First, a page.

6 ADHD-Friendly Tips to Get More Sleep

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Getting enough sleep can be a daily battle when you have ADHD. Miano (2012) says that because the ADHD brain craves excitement, it is hard to have a good night's sleep. Unfortunately, the less sleep you have, the worse your ADHD symptoms are. It is difficult to focus, concentrate and remember when you are sleep deprived. Emotional control, for example not losing your temper, is harder too.

Here are  six ADHD-friendly tips to getting more sleep.

1) Make Sleep a Priority

When you have ADHD, you might feel is sleep a boring way to spend time when there are so many more exciting options. Yet, because sleep is so vital to the quality of your daily life, your ADHD and your long term health, it's important to make a mental shift. Rather than thinking that time spent sleeping is a waste of time, view it instead as an investment. Plan that eight of the 24 hours in your day will be spent sleeping.

2) Get excited about what more sleep gives you

It can be hard to get excited about getting more sleep.  Instead, identify what more sleep would give you. Perhaps being able to enjoy your day rather than dragging yourself through it. Or, enjoying a family movie night without falling asleep the minute you sit on the sofa. These details will help motivate you to make changes to your lifestyle and habits.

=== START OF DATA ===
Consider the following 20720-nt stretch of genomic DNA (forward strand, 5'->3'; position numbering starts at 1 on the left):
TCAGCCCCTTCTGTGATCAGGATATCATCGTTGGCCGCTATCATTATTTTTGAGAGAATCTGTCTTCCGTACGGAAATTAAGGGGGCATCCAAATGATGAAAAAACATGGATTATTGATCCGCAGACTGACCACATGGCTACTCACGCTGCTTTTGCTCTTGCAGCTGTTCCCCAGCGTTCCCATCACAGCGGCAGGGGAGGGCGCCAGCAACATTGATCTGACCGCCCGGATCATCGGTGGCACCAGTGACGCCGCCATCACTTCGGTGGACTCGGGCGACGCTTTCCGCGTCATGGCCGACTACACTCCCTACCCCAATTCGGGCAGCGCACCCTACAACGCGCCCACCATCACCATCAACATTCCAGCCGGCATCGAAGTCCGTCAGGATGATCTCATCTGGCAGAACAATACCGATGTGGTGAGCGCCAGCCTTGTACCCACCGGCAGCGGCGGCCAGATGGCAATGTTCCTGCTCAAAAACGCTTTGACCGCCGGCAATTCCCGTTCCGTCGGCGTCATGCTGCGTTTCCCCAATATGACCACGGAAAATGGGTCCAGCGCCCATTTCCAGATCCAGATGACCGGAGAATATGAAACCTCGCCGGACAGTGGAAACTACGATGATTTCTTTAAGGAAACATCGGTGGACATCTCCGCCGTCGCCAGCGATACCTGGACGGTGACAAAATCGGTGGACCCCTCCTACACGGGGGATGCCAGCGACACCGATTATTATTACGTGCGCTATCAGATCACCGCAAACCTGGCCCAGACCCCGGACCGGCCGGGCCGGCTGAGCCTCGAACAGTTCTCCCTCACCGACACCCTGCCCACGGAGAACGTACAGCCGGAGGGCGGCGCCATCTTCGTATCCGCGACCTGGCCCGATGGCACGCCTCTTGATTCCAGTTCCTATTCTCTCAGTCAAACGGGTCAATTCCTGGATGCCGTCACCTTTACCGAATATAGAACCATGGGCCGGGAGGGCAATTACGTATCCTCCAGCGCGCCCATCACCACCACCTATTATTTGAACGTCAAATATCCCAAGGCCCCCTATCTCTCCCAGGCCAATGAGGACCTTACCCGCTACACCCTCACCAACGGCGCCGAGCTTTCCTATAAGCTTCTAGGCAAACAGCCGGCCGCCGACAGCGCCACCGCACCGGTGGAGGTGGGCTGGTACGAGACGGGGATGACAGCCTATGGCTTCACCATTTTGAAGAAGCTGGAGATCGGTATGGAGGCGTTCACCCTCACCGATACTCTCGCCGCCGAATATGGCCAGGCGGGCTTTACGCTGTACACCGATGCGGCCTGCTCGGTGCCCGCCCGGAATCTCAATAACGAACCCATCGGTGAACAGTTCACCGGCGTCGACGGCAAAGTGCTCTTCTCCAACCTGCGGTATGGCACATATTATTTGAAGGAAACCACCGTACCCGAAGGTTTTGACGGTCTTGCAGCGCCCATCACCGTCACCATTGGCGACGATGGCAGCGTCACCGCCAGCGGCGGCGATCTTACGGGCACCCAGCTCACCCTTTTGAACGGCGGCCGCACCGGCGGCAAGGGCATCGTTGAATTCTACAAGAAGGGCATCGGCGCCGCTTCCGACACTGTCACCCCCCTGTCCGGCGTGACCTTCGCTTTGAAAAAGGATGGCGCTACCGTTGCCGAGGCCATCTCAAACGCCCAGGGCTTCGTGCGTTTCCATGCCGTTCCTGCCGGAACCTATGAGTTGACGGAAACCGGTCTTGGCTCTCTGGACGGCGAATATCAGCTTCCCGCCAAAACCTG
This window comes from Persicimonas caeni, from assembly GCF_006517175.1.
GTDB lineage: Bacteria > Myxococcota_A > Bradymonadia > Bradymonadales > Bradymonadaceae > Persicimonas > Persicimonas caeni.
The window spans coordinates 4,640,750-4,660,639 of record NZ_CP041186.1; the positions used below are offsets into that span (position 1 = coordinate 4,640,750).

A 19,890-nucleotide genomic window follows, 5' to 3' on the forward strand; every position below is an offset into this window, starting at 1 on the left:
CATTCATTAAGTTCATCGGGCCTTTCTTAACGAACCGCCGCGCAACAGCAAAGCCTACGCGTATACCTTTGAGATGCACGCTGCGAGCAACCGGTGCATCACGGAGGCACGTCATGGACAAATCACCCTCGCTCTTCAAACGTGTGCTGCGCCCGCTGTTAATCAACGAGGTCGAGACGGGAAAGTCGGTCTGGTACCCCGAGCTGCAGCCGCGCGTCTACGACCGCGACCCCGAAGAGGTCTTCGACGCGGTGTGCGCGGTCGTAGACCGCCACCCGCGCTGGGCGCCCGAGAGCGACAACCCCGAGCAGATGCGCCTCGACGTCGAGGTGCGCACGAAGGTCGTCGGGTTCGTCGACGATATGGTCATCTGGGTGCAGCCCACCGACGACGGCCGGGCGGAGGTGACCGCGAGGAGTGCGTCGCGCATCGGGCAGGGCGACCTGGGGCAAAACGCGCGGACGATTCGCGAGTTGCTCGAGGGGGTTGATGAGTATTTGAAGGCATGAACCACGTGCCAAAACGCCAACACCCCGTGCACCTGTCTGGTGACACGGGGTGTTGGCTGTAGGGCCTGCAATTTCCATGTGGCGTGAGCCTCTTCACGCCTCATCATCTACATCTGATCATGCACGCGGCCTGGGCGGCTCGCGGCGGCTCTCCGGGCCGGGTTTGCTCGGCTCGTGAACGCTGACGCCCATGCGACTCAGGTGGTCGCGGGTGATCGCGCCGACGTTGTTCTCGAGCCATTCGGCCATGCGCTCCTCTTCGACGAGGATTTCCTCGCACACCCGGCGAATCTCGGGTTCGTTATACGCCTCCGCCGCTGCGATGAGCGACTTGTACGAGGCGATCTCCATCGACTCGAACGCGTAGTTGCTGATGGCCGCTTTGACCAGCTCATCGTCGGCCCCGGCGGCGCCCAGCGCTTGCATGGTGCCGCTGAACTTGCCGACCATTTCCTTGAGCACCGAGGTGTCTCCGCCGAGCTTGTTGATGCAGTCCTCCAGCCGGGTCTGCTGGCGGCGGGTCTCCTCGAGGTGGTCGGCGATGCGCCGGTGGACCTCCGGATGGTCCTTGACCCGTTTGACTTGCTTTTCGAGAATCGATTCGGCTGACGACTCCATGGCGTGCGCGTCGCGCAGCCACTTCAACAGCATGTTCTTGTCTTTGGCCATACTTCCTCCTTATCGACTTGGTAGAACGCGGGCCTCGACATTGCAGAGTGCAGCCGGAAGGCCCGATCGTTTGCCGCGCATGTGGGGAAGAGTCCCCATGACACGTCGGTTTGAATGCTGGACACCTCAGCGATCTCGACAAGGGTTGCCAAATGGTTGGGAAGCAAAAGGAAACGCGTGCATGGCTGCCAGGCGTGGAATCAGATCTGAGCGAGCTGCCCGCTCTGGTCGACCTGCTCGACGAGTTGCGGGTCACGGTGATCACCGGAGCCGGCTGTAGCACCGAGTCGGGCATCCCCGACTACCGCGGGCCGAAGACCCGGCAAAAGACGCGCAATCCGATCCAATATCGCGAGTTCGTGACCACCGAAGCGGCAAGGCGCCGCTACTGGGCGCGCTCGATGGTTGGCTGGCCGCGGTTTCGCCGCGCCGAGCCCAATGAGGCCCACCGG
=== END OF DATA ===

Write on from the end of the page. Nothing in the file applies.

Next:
3) Have a sleep schedule

People with ADHD can have very erratic bedtimes and wake up times.

You might pull an all-nighter because you had a deadline to meet. Or you might go to bed at 8 p.m. one evening and wake up at 11 a.m. because you have only been getting 4 hours of sleep for a week.  Starting today, have a set time you go to bed and wake up – even on weekends and holidays. When you do this, your quality of sleep will improve.

  In addition, this new habit provides a structure and framework for the rest of your life too.

4) Go to bed 

It's one thing to have a bedtime, but another to make yourself to go to bed! Some people with ADHD hyper-focus on an activity and lose track of time.  If this is you, identify what your hyper-focus activities are and avoid them in the evening.  Other people find they weren’t productive during the day,  so catch up on their to dos when the world is quiet. If this is you, learn how to be an excellent time manager. Pinpoint the reason why you can’t make yourself go bed, then brainstorm ways to overcome it.

5) Limit screen time

The blue light from screens interferes with the sleep hormone melatonin. Melatonin production is already delayed when you have ADHD, which is why it's harder for you to fall asleep at the same time as people without ADHD. However, you can help your melatonin production by switching off all your screens (TV, computer and your tablet) two hours before bedtime. When you do this, it is easier to fall asleep when you climb into bed.

6) Listen

Having something to listen to when you are in bed is helpful because it quiets your busy mind and helps you to fall asleep. An audio book, a guided meditation mp3 or soft music are all good choices. Experiment with different options until you find your favourite.  If you wake up in the middle of night, press play and you will soon be fast asleep again.

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